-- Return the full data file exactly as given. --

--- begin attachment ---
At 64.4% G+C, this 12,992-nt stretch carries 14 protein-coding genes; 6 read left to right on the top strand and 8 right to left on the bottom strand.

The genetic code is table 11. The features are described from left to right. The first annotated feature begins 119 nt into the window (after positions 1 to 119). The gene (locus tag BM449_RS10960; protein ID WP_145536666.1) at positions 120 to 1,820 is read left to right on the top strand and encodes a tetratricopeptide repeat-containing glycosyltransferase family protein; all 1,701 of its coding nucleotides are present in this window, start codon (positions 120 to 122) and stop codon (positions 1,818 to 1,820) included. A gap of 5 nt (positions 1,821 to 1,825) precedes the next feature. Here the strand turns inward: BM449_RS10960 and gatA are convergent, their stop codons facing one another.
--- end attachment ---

At 64.4% G+C, this 12,992-nt stretch carries 14 protein-coding genes; 6 read left to right on the top strand and 8 right to left on the bottom strand.

The genetic code is table 11. The features are described from left to right. The first annotated feature begins 119 nt into the window (after positions 1 to 119). The gene (locus tag BM449_RS10960; protein ID WP_145536666.1) at positions 120 to 1,820 is read left to right on the top strand and encodes a tetratricopeptide repeat-containing glycosyltransferase family protein; all 1,701 of its coding nucleotides are present in this window, start codon (positions 120 to 122) and stop codon (positions 1,818 to 1,820) included. A gap of 5 nt (positions 1,821 to 1,825) precedes the next feature. Here the strand turns inward: BM449_RS10960 and gatA are convergent, their stop codons facing one another.